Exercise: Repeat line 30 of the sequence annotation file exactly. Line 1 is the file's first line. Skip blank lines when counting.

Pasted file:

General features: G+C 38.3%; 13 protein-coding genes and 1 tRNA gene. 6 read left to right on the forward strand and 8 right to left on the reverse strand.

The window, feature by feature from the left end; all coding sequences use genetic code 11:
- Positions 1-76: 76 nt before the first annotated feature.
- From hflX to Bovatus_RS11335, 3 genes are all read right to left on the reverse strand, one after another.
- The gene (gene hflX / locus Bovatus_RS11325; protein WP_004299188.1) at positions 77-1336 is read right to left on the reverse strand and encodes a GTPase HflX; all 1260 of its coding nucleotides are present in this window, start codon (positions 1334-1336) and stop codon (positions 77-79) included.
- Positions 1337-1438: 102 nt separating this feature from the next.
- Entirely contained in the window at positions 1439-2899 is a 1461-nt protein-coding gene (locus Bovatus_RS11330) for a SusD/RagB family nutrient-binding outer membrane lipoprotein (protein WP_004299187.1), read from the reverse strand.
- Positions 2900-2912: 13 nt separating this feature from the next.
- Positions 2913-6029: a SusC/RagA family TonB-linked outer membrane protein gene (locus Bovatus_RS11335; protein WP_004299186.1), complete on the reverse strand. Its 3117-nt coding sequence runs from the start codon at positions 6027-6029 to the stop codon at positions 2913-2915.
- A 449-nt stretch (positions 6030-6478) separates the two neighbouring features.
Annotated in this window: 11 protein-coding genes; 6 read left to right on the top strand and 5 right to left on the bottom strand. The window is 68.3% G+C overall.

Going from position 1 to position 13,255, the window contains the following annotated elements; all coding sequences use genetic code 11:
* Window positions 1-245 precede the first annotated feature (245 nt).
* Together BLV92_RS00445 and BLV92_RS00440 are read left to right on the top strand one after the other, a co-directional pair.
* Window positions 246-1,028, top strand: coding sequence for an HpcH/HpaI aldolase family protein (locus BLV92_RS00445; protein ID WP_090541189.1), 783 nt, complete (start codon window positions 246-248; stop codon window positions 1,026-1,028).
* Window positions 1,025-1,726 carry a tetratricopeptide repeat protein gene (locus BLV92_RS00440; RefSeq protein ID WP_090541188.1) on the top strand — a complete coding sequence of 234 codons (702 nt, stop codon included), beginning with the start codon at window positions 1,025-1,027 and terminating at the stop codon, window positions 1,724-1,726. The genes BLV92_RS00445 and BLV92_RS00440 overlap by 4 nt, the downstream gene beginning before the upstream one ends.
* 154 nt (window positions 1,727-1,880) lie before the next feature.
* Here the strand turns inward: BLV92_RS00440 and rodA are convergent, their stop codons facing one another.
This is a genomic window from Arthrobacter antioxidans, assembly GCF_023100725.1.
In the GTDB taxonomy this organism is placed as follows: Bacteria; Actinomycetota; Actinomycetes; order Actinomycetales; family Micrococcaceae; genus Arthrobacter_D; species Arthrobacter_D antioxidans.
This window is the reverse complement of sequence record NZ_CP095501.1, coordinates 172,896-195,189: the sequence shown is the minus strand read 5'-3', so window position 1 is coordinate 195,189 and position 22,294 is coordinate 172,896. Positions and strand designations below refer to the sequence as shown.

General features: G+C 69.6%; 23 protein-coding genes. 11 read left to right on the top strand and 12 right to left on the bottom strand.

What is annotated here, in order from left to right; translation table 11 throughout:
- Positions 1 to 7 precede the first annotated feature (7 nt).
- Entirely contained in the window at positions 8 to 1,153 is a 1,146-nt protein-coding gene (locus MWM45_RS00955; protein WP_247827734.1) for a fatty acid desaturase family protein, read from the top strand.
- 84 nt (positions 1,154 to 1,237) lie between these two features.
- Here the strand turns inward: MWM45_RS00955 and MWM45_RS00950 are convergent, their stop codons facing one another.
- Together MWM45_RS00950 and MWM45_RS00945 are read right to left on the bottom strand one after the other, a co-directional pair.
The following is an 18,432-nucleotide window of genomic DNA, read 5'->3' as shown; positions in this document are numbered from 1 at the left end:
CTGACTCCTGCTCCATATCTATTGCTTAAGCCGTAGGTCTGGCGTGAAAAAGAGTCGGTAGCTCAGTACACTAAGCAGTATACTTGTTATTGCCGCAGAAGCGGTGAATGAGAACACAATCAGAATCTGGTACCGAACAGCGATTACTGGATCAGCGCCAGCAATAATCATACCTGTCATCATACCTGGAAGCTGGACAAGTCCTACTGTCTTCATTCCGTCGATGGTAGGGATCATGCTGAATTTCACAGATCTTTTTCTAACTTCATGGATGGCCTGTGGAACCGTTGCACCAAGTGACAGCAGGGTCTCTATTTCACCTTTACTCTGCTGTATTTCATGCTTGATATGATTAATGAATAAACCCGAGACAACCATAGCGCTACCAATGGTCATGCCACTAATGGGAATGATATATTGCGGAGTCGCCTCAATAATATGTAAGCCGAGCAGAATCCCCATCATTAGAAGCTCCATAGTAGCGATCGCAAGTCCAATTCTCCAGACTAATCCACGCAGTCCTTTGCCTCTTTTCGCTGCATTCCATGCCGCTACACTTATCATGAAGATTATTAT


CTGACTCCTGCTCCATATCTATTGCTTAAGCCGTAGGTCTGGCGTGAAAAAGAGTCGGTAGCTCAGTACACTAAGCAGTATACTTGTTATTGCCGCAGAAGCGGTGAATGAGAACACAATCAGAATCTGGTACCGAACAGCGATTACTGGATCAGCGCCAGCAATAATCATACCTGTCATCATACCTGGAAGCTGGACAAGTCCTACTGTCTTCATTCCGTCGATGGTAGGGATCATGCTGAATTTCACAGATCTTTTTCTAACTTCATGGATGGCCTGTGGAACCGTTGCACCAAGTGACAGCAGGGTCTCTATTTCACCTTTACTCTGCTGTATTTCATGCTTGATATGATTAATGAATAAACCCGAGACAACCATAGCGCTACCAATGGTCATGCCACTAATGGGAATGATATATTGCGGAGTCGCCTCAATAATATGTAAGCCGAGCAGAATCCCCATCATTAGAAGCTCCATAGTAGCGATCGCAAGTCCAATTCTCCAGACTAATCCACGCAGTCCTTTGCCTCTTTTCGCTGCATTCCATGCCGCTACACTTATCATGAAGATTATTAT